§ 42 Offshore periods
Offshore periods shall not exceed 14 days.
In cases of exceptional and temporary need, the employer can extend the offshore period by up to seven days for a single period, after having discussed the matter with the elected employee representative.
In cases as mentioned in the second subsection, the Petroleum Safety Authority Norway can decide to extend the offshore period beyond seven days.
As regards employees with special qualifications, the Petroleum Safety Authority Norway can, upon application, approve offshore periods in excess of 14 days in certain cases. A statement from the relevant working environment committee shall accompany the application.
Employees are entitled to exemption from extended offshore periods on conditions laid down in Section 10-6, tenth subsection of the Working Environment Act.
Section last changed: 01 January 2011
The section continues parts of previous Section 52 of the Framework Regulations. For requirements for work-free periods between offshore periods, reference is made to Section 39.
The term ”exceptional and temporary need” as mentioned in the second subsection, continues the conditions for overtime according to the previous Working Environment Act. See also Odelsting Proposition No. 49 (2004-2005) page 164. This entails that planned activities such as planned shutdowns are not, in and of themselves, a sufficient reason for expanding the offshore period.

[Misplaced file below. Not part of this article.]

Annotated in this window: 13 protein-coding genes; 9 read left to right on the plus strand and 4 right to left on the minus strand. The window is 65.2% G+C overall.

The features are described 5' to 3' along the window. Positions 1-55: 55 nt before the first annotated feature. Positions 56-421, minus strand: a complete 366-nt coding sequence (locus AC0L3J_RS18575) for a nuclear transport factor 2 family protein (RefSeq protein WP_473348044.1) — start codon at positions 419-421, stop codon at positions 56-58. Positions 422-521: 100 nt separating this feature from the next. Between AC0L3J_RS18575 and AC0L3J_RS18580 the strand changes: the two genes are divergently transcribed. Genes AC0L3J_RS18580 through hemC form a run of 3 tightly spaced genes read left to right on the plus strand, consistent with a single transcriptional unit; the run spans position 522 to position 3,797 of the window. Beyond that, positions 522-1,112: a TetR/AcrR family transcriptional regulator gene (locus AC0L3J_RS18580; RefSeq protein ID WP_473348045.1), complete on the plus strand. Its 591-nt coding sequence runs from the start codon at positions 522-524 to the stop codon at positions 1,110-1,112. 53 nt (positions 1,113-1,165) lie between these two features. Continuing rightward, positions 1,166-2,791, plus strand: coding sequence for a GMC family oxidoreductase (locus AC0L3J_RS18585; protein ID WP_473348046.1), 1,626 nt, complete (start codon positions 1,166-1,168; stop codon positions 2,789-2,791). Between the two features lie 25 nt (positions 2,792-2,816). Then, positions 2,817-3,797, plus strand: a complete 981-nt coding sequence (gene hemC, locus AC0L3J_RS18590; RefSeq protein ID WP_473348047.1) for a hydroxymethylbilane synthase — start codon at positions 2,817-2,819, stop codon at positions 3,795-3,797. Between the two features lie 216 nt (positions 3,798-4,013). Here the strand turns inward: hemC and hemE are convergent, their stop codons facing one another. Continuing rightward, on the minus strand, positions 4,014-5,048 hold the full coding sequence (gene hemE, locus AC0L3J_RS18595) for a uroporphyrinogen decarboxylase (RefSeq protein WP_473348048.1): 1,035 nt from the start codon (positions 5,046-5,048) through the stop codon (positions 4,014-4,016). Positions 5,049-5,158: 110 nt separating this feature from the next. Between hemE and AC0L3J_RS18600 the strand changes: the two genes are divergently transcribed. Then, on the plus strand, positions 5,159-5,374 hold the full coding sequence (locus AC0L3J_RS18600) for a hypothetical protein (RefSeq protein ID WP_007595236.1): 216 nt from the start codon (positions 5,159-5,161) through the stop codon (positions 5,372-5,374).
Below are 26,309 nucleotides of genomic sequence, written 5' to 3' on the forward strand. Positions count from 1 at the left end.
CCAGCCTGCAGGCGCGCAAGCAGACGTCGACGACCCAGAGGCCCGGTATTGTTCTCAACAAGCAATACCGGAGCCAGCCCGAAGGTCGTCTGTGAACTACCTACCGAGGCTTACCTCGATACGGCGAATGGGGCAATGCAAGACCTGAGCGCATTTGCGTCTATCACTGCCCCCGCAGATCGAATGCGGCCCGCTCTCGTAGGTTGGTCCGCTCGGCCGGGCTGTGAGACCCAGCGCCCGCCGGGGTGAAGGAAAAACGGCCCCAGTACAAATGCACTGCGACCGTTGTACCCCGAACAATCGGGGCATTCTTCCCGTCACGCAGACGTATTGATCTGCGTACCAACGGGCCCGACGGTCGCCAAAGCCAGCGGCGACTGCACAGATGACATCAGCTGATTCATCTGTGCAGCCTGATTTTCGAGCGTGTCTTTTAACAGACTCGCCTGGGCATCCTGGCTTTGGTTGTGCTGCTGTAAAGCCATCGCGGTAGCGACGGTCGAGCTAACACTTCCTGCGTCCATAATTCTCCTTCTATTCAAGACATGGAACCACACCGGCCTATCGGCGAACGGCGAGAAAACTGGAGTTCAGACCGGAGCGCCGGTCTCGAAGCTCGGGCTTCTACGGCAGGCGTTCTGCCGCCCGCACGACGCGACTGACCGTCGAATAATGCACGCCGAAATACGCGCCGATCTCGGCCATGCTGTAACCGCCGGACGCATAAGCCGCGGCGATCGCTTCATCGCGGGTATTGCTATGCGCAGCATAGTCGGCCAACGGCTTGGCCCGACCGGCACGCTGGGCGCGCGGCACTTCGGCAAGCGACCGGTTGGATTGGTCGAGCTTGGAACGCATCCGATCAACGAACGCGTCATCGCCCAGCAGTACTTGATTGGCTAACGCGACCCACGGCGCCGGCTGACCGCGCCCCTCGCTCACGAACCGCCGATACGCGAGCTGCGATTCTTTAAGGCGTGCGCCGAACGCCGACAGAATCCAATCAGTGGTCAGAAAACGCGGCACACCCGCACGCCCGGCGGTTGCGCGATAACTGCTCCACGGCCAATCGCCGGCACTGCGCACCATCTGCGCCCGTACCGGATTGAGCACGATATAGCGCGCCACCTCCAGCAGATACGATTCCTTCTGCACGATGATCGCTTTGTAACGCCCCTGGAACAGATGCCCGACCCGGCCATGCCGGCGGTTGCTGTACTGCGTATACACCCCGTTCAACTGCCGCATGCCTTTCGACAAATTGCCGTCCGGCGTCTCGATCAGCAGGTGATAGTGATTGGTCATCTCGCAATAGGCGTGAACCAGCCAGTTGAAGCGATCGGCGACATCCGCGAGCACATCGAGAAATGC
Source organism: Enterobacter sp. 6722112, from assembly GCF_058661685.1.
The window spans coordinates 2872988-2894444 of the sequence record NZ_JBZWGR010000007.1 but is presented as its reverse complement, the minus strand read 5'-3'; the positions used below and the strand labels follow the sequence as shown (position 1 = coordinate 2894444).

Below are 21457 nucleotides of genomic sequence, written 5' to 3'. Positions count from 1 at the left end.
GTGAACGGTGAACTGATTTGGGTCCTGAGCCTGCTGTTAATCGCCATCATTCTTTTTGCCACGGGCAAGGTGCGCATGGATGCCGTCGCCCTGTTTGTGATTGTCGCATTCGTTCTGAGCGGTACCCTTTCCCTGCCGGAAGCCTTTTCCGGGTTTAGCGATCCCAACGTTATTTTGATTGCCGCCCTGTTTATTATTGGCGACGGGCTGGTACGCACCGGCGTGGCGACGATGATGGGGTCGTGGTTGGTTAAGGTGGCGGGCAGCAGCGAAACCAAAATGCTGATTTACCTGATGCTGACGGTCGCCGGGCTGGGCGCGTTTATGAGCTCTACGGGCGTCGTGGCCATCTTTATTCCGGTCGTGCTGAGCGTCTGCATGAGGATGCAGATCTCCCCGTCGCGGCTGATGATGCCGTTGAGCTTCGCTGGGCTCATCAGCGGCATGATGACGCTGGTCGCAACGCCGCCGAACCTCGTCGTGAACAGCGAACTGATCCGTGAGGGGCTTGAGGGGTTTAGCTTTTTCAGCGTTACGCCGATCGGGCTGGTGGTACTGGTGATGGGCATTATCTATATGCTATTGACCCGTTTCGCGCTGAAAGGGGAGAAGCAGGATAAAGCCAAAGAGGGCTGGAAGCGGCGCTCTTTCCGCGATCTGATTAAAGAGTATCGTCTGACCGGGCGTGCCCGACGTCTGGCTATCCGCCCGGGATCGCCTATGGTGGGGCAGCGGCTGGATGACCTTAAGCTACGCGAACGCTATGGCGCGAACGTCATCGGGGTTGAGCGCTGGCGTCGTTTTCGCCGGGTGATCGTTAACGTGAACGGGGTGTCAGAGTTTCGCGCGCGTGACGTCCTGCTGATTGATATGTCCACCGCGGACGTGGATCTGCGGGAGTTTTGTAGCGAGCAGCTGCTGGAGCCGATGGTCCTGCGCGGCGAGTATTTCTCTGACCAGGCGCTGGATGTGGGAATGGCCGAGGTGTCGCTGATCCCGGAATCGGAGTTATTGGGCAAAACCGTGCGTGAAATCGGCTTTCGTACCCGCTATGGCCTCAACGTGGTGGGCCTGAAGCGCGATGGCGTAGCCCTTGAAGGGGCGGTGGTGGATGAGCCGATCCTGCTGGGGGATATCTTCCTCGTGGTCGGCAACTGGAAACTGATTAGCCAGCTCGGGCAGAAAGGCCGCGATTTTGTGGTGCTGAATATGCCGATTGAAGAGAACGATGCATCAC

If fog or the like makes it impossible to travel to and from the facility, the Petroleum Safety Authority Norway is not required to make an administrative decision extending the offshore period. The personnel on the facility at all times, shall also be able to work on the facility in a normal manner. If the situation becomes protracted, it may be necessary to consider other alternative transport alternatives. In situations where the stay on the facility becomes very prolonged, it should also be considered whether it is prudent to continue the activities with the existing workforce.
The fourth subsection has especially been used where there has been a shortage of a type of labour in Norway, and it has therefore been necessary to obtain qualified labour abroad.